Fox News anchor wonders why Trump is pushing a debunked conspiracy theory that the network has promoted for years

Fox “news”-side anchor Sandra Smith asked her guest why President Donald Trump continues to push a baseless conspiracy theory about Ukraine that has been debunked by the U.S. intelligence community. But Smith failed to mention her own network’s role in promoting the conspiracy theory.

On the November 26 edition of America’s Newsroom, Smith asked Sen. John Kennedy (R-LA) why Trump “continue[s] to push that widely debunked Ukraine theory” that falsely claims that Ukraine -- not Russia -- hacked the Democratic National Committee servers during the 2016 election. Former White House Russia adviser Fiona Hill testified last week that the conspiracy theory is a “fictional narrative that has been perpetrated and propagated by the Russian security services.” U.S. intelligence officials also recently briefed members of the Senate that the attempt to frame Ukraine for hacking the DNC servers is part of a larger Russian disinformation campaign, according to The New York Times.

On November 22, Trump called into Fox & Friends and continued to boost the debunked conspiracy theory (with hardly any pushback from the hosts). But on Tuesday, when Smith asked why Trump is still pushing this conspiracy, she failed to mention the outsize role that her network -- which Trump regularly watches -- has played in promoting the conspiracy theory.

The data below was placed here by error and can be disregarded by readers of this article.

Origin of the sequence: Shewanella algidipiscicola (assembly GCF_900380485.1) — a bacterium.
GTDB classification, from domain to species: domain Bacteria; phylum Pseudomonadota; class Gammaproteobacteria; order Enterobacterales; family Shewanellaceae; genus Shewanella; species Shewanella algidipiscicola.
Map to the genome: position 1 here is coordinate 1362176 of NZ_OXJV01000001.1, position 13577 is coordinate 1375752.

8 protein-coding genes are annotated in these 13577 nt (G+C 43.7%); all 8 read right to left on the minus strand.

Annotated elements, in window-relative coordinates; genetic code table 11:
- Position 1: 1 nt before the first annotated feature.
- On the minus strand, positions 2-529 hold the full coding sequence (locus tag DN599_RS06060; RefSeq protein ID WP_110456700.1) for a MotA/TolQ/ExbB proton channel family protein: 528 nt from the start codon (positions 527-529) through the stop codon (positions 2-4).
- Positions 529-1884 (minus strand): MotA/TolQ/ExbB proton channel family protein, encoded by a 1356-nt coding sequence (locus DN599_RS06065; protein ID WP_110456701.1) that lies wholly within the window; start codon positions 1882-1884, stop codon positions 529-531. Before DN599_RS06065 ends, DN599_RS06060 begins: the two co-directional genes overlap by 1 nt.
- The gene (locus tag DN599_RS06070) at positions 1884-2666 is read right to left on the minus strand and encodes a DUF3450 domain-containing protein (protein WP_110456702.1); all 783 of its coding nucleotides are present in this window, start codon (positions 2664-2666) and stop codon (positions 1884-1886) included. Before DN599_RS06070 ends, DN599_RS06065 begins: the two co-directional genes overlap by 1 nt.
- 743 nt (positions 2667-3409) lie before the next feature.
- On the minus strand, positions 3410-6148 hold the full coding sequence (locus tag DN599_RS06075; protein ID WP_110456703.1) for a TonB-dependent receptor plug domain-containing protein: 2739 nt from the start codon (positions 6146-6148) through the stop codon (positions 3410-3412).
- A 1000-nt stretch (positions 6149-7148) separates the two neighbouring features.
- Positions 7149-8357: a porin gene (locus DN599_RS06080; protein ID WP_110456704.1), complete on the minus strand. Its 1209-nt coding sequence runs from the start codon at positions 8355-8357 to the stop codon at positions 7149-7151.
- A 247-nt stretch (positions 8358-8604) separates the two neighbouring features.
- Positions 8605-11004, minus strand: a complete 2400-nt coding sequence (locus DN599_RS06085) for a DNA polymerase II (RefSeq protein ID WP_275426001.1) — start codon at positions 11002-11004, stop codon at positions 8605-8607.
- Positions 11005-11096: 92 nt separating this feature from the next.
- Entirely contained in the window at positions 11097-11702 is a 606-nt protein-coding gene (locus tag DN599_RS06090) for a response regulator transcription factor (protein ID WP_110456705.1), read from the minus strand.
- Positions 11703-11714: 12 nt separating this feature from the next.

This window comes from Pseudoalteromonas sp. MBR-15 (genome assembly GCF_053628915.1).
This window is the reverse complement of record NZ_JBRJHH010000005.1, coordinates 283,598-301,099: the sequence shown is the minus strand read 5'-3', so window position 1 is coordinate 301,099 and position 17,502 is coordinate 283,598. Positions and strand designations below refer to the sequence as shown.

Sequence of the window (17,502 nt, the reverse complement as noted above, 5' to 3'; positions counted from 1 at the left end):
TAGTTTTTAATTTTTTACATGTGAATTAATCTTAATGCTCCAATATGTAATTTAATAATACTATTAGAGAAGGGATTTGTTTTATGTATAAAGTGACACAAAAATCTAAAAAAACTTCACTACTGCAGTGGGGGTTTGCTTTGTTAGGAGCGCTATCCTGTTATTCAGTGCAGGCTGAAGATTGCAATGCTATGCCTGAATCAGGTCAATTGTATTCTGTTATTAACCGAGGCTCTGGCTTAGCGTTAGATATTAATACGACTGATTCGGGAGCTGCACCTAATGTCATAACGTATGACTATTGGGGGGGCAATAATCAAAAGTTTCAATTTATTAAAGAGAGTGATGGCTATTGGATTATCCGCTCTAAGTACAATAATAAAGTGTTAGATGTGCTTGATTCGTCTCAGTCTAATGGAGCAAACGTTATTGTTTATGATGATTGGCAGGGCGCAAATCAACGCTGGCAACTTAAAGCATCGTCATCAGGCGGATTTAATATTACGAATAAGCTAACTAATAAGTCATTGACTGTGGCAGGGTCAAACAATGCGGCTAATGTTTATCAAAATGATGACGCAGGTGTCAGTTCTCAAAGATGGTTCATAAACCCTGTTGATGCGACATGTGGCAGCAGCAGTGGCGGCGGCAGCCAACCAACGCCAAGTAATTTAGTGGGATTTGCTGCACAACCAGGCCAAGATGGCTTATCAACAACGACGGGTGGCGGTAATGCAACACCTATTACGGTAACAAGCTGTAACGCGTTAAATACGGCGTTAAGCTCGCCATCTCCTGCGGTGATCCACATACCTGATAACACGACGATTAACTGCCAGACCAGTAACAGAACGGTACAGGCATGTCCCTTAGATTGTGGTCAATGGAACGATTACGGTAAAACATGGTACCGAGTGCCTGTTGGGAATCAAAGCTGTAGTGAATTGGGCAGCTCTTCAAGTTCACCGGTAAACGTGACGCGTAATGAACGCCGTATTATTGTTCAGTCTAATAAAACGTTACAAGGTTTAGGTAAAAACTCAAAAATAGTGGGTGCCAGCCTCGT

Fox News’ obsession with “Ukrainian collusion” is largely responsible for creating the impeachment nightmare that Trump has found himself in. Going back as far as 2017, Fox News figures -- particularly prime-time host Sean Hannity -- have relentlessly pushed the conspiracy theory that Ukraine interfered in the 2016 election on behalf of Trump’s Democratic opponent, Hillary Clinton. Following Hill’s testimony, Fox hosts and personalities lashed out, angry that she highlighted that the theory has little basis in reality.

It is unconscionable for a Fox News anchor to ask why Trump is pushing a widely debunked conspiracy theory without acknowledging the reality that Fox News has fed it to him.

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Citation From the November 26, 2019, edition of Fox News' America's Newsroom